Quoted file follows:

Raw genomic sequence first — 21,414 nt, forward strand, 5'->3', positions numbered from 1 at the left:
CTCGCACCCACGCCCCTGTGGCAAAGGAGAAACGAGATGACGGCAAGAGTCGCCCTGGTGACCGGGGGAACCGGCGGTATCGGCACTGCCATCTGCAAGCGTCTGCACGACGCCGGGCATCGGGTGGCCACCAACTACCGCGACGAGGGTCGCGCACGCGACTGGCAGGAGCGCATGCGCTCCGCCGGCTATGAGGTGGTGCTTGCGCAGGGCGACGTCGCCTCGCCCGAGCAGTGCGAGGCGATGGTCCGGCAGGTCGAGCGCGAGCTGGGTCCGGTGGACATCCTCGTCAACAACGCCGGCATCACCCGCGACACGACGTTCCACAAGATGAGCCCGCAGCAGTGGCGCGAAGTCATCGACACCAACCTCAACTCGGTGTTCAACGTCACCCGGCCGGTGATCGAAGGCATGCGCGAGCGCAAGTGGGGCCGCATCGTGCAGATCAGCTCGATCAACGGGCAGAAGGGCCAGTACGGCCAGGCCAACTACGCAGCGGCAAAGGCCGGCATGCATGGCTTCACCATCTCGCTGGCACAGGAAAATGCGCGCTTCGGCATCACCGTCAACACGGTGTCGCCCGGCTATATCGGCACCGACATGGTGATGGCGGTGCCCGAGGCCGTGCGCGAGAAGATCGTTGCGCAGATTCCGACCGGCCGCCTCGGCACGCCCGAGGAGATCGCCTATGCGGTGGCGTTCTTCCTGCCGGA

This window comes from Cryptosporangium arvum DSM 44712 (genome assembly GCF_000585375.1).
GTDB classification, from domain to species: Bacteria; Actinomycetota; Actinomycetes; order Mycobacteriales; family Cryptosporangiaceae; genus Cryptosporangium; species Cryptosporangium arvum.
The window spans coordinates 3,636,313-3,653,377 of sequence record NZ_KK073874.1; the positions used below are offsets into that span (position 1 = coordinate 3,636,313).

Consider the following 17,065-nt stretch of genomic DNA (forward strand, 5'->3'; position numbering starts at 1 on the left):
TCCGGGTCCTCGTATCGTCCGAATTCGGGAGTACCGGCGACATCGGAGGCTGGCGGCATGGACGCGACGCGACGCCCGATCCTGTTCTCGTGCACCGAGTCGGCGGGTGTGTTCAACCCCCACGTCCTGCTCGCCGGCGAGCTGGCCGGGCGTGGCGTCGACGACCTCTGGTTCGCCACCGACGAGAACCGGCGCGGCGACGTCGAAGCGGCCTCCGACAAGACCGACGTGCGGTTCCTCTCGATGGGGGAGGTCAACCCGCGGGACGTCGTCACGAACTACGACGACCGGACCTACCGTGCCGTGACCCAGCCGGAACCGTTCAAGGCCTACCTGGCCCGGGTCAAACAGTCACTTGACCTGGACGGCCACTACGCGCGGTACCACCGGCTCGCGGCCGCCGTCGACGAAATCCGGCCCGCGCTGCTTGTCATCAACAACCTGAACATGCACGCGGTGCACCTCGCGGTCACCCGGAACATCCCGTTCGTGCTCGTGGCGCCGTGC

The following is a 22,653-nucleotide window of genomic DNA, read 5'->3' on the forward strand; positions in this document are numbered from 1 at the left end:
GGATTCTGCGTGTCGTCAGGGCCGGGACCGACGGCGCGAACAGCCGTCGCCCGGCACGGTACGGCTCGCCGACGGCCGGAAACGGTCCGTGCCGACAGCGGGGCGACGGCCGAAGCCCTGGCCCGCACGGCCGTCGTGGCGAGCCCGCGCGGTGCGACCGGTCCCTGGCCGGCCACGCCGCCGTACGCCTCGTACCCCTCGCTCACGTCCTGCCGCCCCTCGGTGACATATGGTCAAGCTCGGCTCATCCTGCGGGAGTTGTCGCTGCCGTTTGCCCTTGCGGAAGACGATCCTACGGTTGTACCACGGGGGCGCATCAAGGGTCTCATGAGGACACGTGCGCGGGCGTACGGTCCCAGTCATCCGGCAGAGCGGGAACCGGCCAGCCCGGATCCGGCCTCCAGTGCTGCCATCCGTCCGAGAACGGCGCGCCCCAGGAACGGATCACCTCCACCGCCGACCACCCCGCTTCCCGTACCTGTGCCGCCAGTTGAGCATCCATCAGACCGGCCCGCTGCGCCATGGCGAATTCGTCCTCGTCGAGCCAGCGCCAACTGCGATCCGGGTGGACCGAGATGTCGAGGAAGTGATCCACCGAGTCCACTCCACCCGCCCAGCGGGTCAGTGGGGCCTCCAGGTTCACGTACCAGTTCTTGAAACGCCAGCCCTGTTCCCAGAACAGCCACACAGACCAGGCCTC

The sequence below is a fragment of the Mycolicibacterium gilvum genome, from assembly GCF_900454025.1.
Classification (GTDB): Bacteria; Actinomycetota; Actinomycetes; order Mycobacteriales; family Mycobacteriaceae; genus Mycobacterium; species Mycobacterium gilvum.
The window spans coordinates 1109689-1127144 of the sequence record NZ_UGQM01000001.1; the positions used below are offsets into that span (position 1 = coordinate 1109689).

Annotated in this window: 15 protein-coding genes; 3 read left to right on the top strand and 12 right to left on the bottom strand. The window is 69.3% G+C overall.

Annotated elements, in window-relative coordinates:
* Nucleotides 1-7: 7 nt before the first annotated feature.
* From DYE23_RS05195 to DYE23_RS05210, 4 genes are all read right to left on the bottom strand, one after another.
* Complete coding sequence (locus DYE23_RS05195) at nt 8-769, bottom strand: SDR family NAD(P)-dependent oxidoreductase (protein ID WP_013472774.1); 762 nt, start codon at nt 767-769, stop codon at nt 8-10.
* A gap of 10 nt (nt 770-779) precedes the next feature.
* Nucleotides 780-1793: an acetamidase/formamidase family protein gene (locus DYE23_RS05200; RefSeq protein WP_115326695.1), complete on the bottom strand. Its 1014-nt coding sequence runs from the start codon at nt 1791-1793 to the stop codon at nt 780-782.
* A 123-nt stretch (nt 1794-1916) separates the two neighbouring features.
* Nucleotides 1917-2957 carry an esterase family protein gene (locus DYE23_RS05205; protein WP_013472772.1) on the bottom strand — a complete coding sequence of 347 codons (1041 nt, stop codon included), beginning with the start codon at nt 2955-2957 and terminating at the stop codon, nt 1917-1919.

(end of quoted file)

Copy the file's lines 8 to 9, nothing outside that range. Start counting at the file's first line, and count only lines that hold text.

The following is a 22,653-nucleotide window of genomic DNA, read 5'->3' on the forward strand; positions in this document are numbered from 1 at the left end:
GGATTCTGCGTGTCGTCAGGGCCGGGACCGACGGCGCGAACAGCCGTCGCCCGGCACGGTACGGCTCGCCGACGGCCGGAAACGGTCCGTGCCGACAGCGGGGCGACGGCCGAAGCCCTGGCCCGCACGGCCGTCGTGGCGAGCCCGCGCGGTGCGACCGGTCCCTGGCCGGCCACGCCGCCGTACGCCTCGTACCCCTCGCTCACGTCCTGCCGCCCCTCGGTGACATATGGTCAAGCTCGGCTCATCCTGCGGGAGTTGTCGCTGCCGTTTGCCCTTGCGGAAGACGATCCTACGGTTGTACCACGGGGGCGCATCAAGGGTCTCATGAGGACACGTGCGCGGGCGTACGGTCCCAGTCATCCGGCAGAGCGGGAACCGGCCAGCCCGGATCCGGCCTCCAGTGCTGCCATCCGTCCGAGAACGGCGCGCCCCAGGAACGGATCACCTCCACCGCCGACCACCCCGCTTCCCGTACCTGTGCCGCCAGTTGAGCATCCATCAGACCGGCCCGCTGCGCCATGGCGAATTCGTCCTCGTCGAGCCAGCGCCAACTGCGATCCGGGTGGACCGAGATGTCGAGGAAGTGATCCACCGAGTCCACTCCACCCGCCCAGCGGGTCAGTGGGGCCTCCAGGTTCACGTACCAGTTCTTGAAACGCCAGCCCTGTTCCCAGAACAGCCACACAGACCAGGCCTC